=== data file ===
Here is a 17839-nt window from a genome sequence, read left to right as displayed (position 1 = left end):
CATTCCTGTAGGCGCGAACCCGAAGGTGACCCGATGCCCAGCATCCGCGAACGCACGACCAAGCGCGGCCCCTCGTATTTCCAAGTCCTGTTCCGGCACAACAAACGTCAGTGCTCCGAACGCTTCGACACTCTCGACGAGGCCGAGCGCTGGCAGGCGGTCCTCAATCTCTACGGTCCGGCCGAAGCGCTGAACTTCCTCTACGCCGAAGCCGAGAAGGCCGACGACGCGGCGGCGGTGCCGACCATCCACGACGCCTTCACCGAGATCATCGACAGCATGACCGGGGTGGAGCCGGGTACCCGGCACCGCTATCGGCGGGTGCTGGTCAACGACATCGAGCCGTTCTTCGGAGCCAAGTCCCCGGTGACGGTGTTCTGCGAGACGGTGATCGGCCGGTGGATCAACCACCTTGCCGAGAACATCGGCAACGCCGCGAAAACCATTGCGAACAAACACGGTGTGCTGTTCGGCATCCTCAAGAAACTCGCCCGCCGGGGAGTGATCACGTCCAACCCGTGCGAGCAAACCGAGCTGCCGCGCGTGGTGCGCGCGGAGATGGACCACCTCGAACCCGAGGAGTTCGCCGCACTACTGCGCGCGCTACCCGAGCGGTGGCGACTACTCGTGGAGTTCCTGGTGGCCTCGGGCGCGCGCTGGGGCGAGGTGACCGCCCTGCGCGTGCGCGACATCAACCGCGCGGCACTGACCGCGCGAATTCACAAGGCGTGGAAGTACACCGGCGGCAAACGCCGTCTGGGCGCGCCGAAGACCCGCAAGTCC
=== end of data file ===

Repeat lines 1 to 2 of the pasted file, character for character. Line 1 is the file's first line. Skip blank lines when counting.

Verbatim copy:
Here is a 17839-nt window from a genome sequence, read left to right as displayed (position 1 = left end):
CATTCCTGTAGGCGCGAACCCGAAGGTGACCCGATGCCCAGCATCCGCGAACGCACGACCAAGCGCGGCCCCTCGTATTTCCAAGTCCTGTTCCGGCACAACAAACGTCAGTGCTCCGAACGCTTCGACACTCTCGACGAGGCCGAGCGCTGGCAGGCGGTCCTCAATCTCTACGGTCCGGCCGAAGCGCTGAACTTCCTCTACGCCGAAGCCGAGAAGGCCGACGACGCGGCGGCGGTGCCGACCATCCACGACGCCTTCACCGAGATCATCGACAGCATGACCGGGGTGGAGCCGGGTACCCGGCACCGCTATCGGCGGGTGCTGGTCAACGACATCGAGCCGTTCTTCGGAGCCAAGTCCCCGGTGACGGTGTTCTGCGAGACGGTGATCGGCCGGTGGATCAACCACCTTGCCGAGAACATCGGCAACGCCGCGAAAACCATTGCGAACAAACACGGTGTGCTGTTCGGCATCCTCAAGAAACTCGCCCGCCGGGGAGTGATCACGTCCAACCCGTGCGAGCAAACCGAGCTGCCGCGCGTGGTGCGCGCGGAGATGGACCACCTCGAACCCGAGGAGTTCGCCGCACTACTGCGCGCGCTACCCGAGCGGTGGCGACTACTCGTGGAGTTCCTGGTGGCCTCGGGCGCGCGCTGGGGCGAGGTGACCGCCCTGCGCGTGCGCGACATCAACCGCGCGGCACTGACCGCGCGAATTCACAAGGCGTGGAAGTACACCGGCGGCAAACGCCGTCTGGGCGCGCCGAAGACCCGCAAGTCC